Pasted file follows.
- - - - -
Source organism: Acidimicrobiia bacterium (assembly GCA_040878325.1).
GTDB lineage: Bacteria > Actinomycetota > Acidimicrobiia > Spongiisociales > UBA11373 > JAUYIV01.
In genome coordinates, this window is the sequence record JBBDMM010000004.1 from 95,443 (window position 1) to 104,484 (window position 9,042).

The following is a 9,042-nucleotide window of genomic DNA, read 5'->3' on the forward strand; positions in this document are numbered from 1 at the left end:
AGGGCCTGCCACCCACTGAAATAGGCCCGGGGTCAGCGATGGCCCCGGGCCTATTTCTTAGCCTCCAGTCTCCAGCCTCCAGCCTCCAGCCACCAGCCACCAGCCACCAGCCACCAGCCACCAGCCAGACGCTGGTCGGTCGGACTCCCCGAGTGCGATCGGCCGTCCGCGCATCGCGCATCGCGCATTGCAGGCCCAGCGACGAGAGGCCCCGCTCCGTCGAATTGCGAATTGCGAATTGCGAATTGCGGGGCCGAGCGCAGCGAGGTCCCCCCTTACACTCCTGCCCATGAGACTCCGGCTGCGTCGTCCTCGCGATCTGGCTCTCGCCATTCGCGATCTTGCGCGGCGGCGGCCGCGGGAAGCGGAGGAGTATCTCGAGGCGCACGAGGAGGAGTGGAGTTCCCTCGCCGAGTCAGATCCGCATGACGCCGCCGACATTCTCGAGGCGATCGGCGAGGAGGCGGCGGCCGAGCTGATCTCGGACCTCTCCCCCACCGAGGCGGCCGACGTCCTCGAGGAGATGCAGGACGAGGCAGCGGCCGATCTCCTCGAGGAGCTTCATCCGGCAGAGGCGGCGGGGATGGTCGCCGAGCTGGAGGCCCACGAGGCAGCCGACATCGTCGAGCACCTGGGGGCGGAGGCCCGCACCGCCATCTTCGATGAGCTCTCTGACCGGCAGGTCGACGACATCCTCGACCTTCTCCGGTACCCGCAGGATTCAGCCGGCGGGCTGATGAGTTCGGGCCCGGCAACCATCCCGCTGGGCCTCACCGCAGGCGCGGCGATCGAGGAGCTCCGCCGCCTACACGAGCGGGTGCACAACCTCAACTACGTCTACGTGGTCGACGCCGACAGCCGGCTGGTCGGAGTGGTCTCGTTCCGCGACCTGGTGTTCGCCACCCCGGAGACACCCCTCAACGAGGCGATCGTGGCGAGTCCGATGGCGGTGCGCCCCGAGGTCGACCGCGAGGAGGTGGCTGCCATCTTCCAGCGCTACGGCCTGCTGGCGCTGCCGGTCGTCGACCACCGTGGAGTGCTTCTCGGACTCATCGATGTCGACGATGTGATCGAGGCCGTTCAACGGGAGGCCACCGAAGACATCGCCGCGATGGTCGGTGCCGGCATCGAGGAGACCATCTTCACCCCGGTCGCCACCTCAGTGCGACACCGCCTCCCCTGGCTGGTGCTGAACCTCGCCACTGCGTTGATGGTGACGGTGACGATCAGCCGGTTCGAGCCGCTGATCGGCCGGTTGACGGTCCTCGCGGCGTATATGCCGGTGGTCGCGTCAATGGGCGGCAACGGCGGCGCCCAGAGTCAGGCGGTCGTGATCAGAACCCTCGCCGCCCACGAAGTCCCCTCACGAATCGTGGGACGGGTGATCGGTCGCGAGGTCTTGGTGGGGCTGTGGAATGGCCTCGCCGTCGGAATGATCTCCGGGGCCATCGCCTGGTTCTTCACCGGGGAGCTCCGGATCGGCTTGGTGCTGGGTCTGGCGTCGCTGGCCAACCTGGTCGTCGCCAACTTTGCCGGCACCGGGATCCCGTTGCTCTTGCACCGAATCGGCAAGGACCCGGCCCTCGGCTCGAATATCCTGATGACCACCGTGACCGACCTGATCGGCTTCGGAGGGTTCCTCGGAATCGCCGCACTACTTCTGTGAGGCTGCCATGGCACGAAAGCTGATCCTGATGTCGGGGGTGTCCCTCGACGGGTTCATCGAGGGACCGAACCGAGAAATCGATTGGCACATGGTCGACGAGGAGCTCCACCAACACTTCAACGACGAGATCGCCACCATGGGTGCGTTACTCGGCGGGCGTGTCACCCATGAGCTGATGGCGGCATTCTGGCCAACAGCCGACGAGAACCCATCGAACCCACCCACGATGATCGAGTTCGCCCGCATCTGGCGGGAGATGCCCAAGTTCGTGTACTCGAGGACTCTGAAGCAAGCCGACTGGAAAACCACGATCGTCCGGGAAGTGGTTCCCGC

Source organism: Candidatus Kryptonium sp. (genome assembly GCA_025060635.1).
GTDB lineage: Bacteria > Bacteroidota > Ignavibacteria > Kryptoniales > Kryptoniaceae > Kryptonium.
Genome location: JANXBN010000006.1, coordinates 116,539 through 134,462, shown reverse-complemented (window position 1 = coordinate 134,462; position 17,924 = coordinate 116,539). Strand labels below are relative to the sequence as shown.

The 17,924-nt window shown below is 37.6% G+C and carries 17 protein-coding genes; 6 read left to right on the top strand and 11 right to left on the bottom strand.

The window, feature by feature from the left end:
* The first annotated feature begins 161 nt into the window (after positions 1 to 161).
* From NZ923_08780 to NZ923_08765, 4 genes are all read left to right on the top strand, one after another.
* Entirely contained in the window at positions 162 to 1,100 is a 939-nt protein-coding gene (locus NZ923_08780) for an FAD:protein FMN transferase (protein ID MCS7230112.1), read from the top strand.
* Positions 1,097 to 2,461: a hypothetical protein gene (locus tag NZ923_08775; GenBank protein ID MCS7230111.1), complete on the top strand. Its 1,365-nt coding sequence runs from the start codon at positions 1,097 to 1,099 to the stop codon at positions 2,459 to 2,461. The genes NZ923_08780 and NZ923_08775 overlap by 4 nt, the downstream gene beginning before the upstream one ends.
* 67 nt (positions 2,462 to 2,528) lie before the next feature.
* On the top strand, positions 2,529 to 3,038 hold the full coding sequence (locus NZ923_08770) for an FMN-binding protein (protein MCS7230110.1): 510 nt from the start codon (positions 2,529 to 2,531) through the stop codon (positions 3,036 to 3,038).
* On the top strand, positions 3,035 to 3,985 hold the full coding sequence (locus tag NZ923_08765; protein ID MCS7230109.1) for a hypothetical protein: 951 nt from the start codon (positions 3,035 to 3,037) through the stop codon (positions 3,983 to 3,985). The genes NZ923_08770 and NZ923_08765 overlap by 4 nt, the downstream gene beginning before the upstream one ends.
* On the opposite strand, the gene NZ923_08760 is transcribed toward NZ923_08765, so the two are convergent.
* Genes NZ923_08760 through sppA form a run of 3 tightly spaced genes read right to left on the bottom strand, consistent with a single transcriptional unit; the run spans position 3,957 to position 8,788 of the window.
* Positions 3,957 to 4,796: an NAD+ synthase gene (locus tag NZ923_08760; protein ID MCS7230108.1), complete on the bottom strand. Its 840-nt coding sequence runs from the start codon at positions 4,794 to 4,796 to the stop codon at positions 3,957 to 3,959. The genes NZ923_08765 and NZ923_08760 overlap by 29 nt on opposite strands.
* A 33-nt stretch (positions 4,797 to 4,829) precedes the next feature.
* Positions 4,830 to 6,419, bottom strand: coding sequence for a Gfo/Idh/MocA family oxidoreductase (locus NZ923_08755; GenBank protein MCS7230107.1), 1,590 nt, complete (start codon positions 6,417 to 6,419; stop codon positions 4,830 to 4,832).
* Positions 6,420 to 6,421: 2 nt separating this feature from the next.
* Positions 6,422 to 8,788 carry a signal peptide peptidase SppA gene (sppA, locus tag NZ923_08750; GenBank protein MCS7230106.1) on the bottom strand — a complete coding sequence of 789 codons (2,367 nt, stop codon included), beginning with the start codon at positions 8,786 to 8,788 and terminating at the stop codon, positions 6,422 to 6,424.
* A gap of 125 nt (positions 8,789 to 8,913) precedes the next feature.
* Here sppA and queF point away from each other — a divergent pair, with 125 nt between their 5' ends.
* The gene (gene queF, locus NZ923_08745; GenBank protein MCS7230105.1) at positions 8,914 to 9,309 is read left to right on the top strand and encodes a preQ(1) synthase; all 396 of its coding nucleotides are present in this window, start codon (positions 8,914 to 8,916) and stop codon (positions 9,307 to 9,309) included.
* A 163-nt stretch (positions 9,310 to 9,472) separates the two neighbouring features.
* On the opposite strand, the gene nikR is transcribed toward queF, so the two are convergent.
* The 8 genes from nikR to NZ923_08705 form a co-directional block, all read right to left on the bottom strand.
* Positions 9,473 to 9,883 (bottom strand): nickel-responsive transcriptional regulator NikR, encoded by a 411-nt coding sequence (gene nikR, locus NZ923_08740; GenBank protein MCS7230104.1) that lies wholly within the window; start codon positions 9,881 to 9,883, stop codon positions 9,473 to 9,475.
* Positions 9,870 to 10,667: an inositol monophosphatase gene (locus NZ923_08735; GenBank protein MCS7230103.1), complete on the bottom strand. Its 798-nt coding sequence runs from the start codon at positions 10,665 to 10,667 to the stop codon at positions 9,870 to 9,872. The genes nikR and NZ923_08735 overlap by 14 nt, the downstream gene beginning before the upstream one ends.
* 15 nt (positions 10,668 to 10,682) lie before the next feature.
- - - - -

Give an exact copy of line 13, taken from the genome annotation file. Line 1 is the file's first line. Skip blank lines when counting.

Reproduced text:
* Entirely contained in the window at positions 162 to 1,100 is a 939-nt protein-coding gene (locus NZ923_08780) for an FAD:protein FMN transferase (protein ID MCS7230112.1), read from the top strand.